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MEMBERCENTER

MEMBERCENTER

TÊTE-A-TÊTE
Integrated Arts Education Approaches
ARTS EDUCATION PROGRAMS have seen their share of the good, the bad, and the
ugly. A new trend is “coordinated delivery”—collaboration across communities for both shared delivery by arts specialists, teaching artists, and general classroom teachers and shared leadership among arts agencies, education agencies, parents, and businesses. Two leaders in arts education, Director of Arts for All Ayanna Hudson and Vice President of Big Thought Margie Reese, sat down with the Arts Education Council of Americans for the Arts during the Annual Convention to share what coordinated delivery looks like in their communities.

Question Corner
“Our agency is undertaking a number of public art projects. I need a contract that includes artists on design teams. I have utilized the Annotated Public Art Commission Agreement, but can you recommend other examples?”
—Lisa Tuttle, Public Art Education & Outreach Coordinator, Fulton County Arts & Culture, Atlanta, GA

“Check out the Public Art Network’s
Arts for All, Los Angeles County
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Both Organizations
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Big Thought, Dallas
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Letter of Agreement for Concept Consultancy and the Design Development Agreement on Americans for the Arts Members-Only website. While privatesector contracts break down projects into separate phases, these contracts often assume the artist will go from concept to fabrication onto installation. It’s difficult for city attorneys to review a series of different contracts.”
—Sarah Conley Odenkirk, Attorney, The Law Office of Sarah Conley Odenkirk, Studio City, CA

Focuses on infrastructure: trains district/community arts teams to develop a school district policy and plan for arts education. Improves the quality of teaching and learning: provides professional development for school district leaders, teachers, and artists and connects educators to effective tools, resources, and data. Shares the responsibility: distributes key pieces of the work to various organizations in the community.

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Started with data gathering: a needs assessment, neighborhood mapping, and asset gathering uncovered an uneven patchwork of arts instruction and helped each organization focus its efforts. Suggested having a managing partner or lead organization. Needed to keep bringing people into the tent: if enough stakeholders are involved, arts education becomes more embedded in the community and harder to cut.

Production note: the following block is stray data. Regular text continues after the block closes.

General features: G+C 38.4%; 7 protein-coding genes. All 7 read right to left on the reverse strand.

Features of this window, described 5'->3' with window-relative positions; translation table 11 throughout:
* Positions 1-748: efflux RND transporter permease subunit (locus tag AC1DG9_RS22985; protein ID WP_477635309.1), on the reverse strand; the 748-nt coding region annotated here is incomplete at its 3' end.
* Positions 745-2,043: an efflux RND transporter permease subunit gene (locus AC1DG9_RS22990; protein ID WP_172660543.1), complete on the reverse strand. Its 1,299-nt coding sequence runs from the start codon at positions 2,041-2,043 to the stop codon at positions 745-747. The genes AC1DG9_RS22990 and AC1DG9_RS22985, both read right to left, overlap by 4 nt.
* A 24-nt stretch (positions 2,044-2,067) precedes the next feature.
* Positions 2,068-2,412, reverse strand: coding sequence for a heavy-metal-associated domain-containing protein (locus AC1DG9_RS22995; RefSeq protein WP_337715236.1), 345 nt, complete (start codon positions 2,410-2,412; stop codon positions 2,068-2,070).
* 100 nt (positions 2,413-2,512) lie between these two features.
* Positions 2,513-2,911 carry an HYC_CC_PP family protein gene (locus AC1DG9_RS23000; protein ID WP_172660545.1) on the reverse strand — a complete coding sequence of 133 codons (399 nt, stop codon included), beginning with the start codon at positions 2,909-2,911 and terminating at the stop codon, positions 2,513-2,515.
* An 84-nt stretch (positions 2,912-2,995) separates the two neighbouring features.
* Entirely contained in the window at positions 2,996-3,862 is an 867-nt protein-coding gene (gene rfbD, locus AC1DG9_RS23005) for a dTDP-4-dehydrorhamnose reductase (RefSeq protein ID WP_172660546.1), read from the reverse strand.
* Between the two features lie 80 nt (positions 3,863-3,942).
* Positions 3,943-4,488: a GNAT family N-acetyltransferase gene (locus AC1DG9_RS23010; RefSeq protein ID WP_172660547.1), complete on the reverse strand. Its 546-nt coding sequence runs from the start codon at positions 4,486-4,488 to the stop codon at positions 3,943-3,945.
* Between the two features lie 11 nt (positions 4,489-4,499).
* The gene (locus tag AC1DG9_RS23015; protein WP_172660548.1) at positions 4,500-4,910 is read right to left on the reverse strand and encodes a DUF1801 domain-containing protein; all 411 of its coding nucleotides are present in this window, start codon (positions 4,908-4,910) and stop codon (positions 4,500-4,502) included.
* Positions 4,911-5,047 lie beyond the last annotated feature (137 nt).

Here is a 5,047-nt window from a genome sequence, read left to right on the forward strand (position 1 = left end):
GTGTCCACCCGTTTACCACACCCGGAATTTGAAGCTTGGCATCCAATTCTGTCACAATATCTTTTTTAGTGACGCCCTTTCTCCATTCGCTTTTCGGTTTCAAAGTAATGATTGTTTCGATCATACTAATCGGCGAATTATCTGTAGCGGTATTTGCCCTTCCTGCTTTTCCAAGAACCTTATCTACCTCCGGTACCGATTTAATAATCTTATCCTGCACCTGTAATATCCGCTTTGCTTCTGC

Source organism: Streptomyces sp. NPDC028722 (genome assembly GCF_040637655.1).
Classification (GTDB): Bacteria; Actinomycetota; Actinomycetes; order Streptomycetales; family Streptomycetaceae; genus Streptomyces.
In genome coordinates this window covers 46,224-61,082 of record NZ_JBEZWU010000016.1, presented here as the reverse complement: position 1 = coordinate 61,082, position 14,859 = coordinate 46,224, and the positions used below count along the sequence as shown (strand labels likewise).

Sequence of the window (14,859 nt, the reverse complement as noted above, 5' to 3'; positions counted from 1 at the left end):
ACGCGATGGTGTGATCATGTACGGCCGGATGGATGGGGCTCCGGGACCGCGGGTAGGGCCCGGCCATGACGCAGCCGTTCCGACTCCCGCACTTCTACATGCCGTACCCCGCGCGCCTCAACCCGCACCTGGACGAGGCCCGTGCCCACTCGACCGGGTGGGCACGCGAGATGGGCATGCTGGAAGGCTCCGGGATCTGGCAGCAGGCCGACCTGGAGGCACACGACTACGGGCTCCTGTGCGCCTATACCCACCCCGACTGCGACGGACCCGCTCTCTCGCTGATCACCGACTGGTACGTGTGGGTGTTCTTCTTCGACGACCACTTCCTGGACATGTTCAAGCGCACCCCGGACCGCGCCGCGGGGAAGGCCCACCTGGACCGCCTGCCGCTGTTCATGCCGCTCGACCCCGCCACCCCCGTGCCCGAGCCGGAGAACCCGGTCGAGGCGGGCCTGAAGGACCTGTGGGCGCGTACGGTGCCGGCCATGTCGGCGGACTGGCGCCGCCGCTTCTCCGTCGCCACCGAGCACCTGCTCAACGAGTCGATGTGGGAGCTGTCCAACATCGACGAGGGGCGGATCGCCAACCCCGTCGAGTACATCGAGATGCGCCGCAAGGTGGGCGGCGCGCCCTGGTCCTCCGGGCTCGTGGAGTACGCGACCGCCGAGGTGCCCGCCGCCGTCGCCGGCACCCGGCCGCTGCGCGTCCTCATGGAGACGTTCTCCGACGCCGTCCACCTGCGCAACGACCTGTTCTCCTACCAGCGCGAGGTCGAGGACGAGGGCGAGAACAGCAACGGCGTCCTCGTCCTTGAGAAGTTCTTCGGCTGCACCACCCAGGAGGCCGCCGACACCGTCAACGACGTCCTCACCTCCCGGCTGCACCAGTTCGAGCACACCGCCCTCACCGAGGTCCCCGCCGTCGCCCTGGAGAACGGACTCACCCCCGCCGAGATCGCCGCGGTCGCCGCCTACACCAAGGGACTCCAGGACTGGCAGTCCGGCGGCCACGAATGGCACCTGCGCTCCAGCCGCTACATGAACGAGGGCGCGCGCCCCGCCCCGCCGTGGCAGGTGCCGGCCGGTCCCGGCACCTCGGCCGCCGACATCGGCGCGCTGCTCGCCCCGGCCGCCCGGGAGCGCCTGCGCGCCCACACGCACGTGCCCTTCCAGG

Uses a triangle of resources: the city offers funding and facilities, the school district brings the students, and hundreds of arts organizations offer arts instruction. Focuses on high quality learning: offers residencies, field trips, in-school performances, afterschool and summer programs, and professional development for instructors. Addresses previous inequality: through its partnership with the Dallas Independent School District, all students have access to arts programs.

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“The quality of the artist selection panel is paramount to the outcome of the final project, which makes a selection criteria list important. For art and design teams, collaboration and commitment are critical. It also takes commitment from the client to ensure the process is working. The results of a great process and collaborative relationship are better with an Artist Consultancy Agreement. It’s worth it!”
—Norie Sato, Public Art Network Council member and artist, Seattle, WA

Although Big Thought and Arts for All offer different approaches, both leaders recommend focusing on both ends of the leadership spectrum, or as Margie calls it “your air game and your ground game,” and as Ayanna calls it, “grasstops and grassroots.” This top-to-bottom approach of coordinated delivery can allow communities to align resources, fill in gaps, strengthen arts education, and offer school districts some solutions during these austere times. For more information on these organizations and their arts education efforts, visit http://lacountyartsforall.org and www.bigthought.org.

www.AmericansForTheArts.org

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